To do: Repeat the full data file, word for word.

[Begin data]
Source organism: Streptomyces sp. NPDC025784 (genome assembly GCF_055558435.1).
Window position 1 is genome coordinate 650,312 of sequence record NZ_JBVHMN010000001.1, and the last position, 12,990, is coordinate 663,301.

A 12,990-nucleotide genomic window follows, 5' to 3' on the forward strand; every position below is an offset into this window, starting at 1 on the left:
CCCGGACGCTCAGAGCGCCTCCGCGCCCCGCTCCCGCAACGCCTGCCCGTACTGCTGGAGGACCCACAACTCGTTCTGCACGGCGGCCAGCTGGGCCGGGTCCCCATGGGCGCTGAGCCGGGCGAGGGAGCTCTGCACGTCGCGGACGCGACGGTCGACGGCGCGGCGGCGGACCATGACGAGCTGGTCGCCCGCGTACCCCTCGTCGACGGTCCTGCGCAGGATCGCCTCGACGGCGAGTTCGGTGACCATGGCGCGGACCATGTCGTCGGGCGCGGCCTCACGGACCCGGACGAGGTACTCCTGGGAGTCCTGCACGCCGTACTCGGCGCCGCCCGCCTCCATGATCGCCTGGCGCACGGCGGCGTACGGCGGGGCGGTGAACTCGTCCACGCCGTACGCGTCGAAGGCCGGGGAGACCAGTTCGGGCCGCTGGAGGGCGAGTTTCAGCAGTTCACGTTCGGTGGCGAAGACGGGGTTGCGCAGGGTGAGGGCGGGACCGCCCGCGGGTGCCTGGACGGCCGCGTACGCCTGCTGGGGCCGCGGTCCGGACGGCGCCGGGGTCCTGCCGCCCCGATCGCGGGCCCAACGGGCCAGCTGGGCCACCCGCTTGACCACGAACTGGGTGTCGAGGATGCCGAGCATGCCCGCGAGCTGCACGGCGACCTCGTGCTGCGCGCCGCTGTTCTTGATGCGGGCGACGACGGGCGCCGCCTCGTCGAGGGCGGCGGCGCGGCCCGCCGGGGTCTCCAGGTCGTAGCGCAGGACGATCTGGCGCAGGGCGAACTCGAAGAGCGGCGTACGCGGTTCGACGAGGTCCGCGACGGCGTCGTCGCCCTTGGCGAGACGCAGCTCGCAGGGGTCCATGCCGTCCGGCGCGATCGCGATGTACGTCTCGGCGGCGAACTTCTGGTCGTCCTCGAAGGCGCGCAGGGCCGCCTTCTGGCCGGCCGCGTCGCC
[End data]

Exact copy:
Source organism: Streptomyces sp. NPDC025784 (genome assembly GCF_055558435.1).
Window position 1 is genome coordinate 650,312 of sequence record NZ_JBVHMN010000001.1, and the last position, 12,990, is coordinate 663,301.

A 12,990-nucleotide genomic window follows, 5' to 3' on the forward strand; every position below is an offset into this window, starting at 1 on the left:
CCCGGACGCTCAGAGCGCCTCCGCGCCCCGCTCCCGCAACGCCTGCCCGTACTGCTGGAGGACCCACAACTCGTTCTGCACGGCGGCCAGCTGGGCCGGGTCCCCATGGGCGCTGAGCCGGGCGAGGGAGCTCTGCACGTCGCGGACGCGACGGTCGACGGCGCGGCGGCGGACCATGACGAGCTGGTCGCCCGCGTACCCCTCGTCGACGGTCCTGCGCAGGATCGCCTCGACGGCGAGTTCGGTGACCATGGCGCGGACCATGTCGTCGGGCGCGGCCTCACGGACCCGGACGAGGTACTCCTGGGAGTCCTGCACGCCGTACTCGGCGCCGCCCGCCTCCATGATCGCCTGGCGCACGGCGGCGTACGGCGGGGCGGTGAACTCGTCCACGCCGTACGCGTCGAAGGCCGGGGAGACCAGTTCGGGCCGCTGGAGGGCGAGTTTCAGCAGTTCACGTTCGGTGGCGAAGACGGGGTTGCGCAGGGTGAGGGCGGGACCGCCCGCGGGTGCCTGGACGGCCGCGTACGCCTGCTGGGGCCGCGGTCCGGACGGCGCCGGGGTCCTGCCGCCCCGATCGCGGGCCCAACGGGCCAGCTGGGCCACCCGCTTGACCACGAACTGGGTGTCGAGGATGCCGAGCATGCCCGCGAGCTGCACGGCGACCTCGTGCTGCGCGCCGCTGTTCTTGATGCGGGCGACGACGGGCGCCGCCTCGTCGAGGGCGGCGGCGCGGCCCGCCGGGGTCTCCAGGTCGTAGCGCAGGACGATCTGGCGCAGGGCGAACTCGAAGAGCGGCGTACGCGGTTCGACGAGGTCCGCGACGGCGTCGTCGCCCTTGGCGAGACGCAGCTCGCAGGGGTCCATGCCGTCCGGCGCGATCGCGATGTACGTCTCGGCGGCGAACTTCTGGTCGTCCTCGAAGGCGCGCAGGGCCGCCTTCTGGCCGGCCGCGTCGCC